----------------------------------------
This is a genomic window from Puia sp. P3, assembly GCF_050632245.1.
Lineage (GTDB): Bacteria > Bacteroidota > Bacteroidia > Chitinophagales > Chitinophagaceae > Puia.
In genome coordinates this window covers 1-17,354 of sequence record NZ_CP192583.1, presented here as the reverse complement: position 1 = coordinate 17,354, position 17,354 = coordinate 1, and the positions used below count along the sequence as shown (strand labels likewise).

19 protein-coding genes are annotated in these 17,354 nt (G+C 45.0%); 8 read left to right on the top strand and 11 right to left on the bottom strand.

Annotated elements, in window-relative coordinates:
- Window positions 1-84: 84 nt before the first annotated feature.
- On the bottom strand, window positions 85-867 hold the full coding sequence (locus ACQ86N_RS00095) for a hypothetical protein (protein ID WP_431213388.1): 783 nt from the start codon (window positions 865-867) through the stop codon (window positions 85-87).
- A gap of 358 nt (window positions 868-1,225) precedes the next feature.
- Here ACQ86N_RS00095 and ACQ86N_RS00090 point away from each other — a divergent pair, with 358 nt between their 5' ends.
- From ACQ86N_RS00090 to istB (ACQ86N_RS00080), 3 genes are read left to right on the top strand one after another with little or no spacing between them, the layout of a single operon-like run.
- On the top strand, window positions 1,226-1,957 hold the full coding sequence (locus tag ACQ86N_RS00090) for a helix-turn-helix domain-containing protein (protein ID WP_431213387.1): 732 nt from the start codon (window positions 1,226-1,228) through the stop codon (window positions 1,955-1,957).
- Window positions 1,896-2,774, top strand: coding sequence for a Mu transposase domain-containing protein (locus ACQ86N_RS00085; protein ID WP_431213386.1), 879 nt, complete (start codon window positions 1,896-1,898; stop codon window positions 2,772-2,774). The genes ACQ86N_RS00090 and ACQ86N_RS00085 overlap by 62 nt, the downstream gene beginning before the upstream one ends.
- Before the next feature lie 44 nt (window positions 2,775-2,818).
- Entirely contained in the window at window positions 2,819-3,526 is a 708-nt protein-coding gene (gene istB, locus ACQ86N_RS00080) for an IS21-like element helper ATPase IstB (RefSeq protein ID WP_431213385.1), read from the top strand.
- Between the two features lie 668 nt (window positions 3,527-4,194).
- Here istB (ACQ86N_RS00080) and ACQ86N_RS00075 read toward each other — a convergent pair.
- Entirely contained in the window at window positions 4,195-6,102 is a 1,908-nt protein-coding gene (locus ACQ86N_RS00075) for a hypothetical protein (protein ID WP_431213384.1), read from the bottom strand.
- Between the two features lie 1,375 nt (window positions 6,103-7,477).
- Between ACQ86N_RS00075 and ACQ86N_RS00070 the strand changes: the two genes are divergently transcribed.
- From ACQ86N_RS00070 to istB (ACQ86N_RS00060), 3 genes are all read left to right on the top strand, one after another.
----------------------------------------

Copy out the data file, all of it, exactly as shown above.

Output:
This is a genomic window from Puia sp. P3, assembly GCF_050632245.1.
Lineage (GTDB): Bacteria > Bacteroidota > Bacteroidia > Chitinophagales > Chitinophagaceae > Puia.
In genome coordinates this window covers 1-17,354 of sequence record NZ_CP192583.1, presented here as the reverse complement: position 1 = coordinate 17,354, position 17,354 = coordinate 1, and the positions used below count along the sequence as shown (strand labels likewise).

19 protein-coding genes are annotated in these 17,354 nt (G+C 45.0%); 8 read left to right on the top strand and 11 right to left on the bottom strand.

Annotated elements, in window-relative coordinates:
- Window positions 1-84: 84 nt before the first annotated feature.
- On the bottom strand, window positions 85-867 hold the full coding sequence (locus ACQ86N_RS00095) for a hypothetical protein (protein ID WP_431213388.1): 783 nt from the start codon (window positions 865-867) through the stop codon (window positions 85-87).
- A gap of 358 nt (window positions 868-1,225) precedes the next feature.
- Here ACQ86N_RS00095 and ACQ86N_RS00090 point away from each other — a divergent pair, with 358 nt between their 5' ends.
- From ACQ86N_RS00090 to istB (ACQ86N_RS00080), 3 genes are read left to right on the top strand one after another with little or no spacing between them, the layout of a single operon-like run.
- On the top strand, window positions 1,226-1,957 hold the full coding sequence (locus tag ACQ86N_RS00090) for a helix-turn-helix domain-containing protein (protein ID WP_431213387.1): 732 nt from the start codon (window positions 1,226-1,228) through the stop codon (window positions 1,955-1,957).
- Window positions 1,896-2,774, top strand: coding sequence for a Mu transposase domain-containing protein (locus ACQ86N_RS00085; protein ID WP_431213386.1), 879 nt, complete (start codon window positions 1,896-1,898; stop codon window positions 2,772-2,774). The genes ACQ86N_RS00090 and ACQ86N_RS00085 overlap by 62 nt, the downstream gene beginning before the upstream one ends.
- Before the next feature lie 44 nt (window positions 2,775-2,818).
- Entirely contained in the window at window positions 2,819-3,526 is a 708-nt protein-coding gene (gene istB, locus ACQ86N_RS00080) for an IS21-like element helper ATPase IstB (RefSeq protein ID WP_431213385.1), read from the top strand.
- Between the two features lie 668 nt (window positions 3,527-4,194).
- Here istB (ACQ86N_RS00080) and ACQ86N_RS00075 read toward each other — a convergent pair.
- Entirely contained in the window at window positions 4,195-6,102 is a 1,908-nt protein-coding gene (locus ACQ86N_RS00075) for a hypothetical protein (protein ID WP_431213384.1), read from the bottom strand.
- Between the two features lie 1,375 nt (window positions 6,103-7,477).
- Between ACQ86N_RS00075 and ACQ86N_RS00070 the strand changes: the two genes are divergently transcribed.
- From ACQ86N_RS00070 to istB (ACQ86N_RS00060), 3 genes are all read left to right on the top strand, one after another.